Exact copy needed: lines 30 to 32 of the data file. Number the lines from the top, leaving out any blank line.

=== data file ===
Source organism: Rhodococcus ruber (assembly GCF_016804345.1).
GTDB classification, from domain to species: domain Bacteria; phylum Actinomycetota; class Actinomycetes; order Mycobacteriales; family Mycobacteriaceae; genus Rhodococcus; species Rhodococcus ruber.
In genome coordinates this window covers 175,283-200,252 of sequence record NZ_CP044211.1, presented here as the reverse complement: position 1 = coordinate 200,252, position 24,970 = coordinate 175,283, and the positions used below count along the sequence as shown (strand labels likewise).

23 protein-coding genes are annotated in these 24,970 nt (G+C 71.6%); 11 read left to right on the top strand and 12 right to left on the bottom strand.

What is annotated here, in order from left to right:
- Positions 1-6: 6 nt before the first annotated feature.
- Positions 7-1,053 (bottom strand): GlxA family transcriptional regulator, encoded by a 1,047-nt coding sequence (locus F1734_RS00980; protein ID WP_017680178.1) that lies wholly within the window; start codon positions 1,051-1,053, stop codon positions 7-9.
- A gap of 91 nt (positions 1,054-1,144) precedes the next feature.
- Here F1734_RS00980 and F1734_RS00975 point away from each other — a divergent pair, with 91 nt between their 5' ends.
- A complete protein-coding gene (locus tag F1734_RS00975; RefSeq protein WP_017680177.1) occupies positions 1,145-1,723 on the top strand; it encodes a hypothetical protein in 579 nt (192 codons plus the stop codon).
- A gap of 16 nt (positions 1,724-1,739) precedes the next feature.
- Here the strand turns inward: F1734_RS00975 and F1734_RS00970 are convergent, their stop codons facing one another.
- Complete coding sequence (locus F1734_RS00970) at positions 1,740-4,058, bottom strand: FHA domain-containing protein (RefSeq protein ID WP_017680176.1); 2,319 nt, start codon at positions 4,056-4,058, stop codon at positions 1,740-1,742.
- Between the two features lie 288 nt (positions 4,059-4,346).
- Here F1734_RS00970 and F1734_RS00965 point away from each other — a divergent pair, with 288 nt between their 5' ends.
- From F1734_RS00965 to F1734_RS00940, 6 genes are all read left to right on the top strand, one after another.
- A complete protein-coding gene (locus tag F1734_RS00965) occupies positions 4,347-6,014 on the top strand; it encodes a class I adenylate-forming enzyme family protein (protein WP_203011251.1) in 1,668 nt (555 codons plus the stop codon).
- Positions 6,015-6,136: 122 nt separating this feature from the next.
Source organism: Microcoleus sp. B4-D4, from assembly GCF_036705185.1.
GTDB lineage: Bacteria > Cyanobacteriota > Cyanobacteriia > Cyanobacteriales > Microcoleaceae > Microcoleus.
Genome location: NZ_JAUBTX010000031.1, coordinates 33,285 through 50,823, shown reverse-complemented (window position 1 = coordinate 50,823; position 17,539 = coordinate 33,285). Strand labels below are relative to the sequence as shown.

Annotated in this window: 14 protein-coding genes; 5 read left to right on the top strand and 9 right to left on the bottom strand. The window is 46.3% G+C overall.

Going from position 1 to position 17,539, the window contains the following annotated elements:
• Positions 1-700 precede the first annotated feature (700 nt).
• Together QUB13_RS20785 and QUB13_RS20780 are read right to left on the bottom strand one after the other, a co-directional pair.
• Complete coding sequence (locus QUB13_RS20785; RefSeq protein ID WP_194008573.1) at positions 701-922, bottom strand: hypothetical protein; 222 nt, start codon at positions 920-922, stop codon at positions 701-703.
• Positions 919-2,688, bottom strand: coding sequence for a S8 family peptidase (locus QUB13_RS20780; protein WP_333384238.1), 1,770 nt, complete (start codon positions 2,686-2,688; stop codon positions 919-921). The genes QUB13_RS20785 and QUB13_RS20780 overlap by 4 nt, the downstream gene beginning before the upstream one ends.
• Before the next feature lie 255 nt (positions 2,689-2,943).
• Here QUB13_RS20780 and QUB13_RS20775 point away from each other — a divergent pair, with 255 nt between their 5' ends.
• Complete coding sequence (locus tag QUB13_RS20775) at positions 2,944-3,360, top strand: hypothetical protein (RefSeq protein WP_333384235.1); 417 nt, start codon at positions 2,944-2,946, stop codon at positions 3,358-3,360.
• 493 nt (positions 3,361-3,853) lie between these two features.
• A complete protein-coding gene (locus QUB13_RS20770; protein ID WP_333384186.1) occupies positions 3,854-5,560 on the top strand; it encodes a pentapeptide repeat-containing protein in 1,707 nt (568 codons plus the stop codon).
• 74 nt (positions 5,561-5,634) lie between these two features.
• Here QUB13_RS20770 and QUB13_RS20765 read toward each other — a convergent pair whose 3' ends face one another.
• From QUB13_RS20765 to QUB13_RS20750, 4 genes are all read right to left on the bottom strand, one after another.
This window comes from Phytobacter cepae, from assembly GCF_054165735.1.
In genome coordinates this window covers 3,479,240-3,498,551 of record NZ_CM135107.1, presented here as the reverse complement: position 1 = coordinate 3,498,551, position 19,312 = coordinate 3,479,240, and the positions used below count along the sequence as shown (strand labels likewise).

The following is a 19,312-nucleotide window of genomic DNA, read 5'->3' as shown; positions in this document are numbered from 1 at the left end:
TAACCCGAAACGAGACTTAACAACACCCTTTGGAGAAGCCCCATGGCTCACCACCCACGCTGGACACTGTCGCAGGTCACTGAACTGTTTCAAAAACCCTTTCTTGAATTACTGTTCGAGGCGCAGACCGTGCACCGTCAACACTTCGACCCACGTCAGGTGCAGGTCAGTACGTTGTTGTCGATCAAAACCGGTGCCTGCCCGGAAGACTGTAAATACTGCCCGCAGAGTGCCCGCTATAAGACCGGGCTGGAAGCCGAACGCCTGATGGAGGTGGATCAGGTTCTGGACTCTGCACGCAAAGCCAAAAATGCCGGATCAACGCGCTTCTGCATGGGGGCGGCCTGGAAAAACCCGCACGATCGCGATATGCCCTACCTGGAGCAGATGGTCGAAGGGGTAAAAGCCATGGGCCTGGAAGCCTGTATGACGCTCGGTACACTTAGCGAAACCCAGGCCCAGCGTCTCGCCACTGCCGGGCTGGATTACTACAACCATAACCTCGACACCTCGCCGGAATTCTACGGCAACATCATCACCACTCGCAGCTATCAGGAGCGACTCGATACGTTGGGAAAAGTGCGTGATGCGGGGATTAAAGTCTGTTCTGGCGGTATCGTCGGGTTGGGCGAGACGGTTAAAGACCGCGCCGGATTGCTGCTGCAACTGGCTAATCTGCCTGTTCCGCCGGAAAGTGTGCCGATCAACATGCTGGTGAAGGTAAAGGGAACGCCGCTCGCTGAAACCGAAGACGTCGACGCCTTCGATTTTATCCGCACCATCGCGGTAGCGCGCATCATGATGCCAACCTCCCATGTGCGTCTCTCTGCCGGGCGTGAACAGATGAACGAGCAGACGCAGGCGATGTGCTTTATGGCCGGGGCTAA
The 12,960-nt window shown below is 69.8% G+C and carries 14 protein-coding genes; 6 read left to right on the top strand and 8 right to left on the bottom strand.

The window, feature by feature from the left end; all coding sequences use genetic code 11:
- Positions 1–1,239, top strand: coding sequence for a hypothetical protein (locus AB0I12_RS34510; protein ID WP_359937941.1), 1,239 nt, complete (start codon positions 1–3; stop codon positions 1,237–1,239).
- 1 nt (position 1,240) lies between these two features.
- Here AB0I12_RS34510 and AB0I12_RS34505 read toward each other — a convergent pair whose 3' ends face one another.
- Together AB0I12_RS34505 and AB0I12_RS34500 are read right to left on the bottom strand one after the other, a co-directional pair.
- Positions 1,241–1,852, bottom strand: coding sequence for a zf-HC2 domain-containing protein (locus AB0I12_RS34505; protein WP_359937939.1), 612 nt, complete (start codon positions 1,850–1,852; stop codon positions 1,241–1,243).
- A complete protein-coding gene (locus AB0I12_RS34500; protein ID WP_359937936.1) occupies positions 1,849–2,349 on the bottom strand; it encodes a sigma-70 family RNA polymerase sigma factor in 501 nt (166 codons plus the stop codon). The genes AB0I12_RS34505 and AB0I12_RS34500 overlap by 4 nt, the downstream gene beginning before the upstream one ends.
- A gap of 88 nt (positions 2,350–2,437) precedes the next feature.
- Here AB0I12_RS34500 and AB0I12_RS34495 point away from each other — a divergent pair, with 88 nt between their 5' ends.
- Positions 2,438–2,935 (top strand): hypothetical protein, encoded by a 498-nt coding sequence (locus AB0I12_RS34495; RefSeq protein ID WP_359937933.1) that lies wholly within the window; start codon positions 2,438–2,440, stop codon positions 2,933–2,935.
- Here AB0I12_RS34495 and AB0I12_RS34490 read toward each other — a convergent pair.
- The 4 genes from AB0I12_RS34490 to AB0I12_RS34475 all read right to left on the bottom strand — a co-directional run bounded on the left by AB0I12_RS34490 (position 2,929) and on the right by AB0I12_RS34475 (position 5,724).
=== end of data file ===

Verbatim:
• Complete coding sequence (locus tag QUB13_RS20775) at positions 2,944-3,360, top strand: hypothetical protein (RefSeq protein WP_333384235.1); 417 nt, start codon at positions 2,944-2,946, stop codon at positions 3,358-3,360.
• 493 nt (positions 3,361-3,853) lie between these two features.
• A complete protein-coding gene (locus QUB13_RS20770; protein ID WP_333384186.1) occupies positions 3,854-5,560 on the top strand; it encodes a pentapeptide repeat-containing protein in 1,707 nt (568 codons plus the stop codon).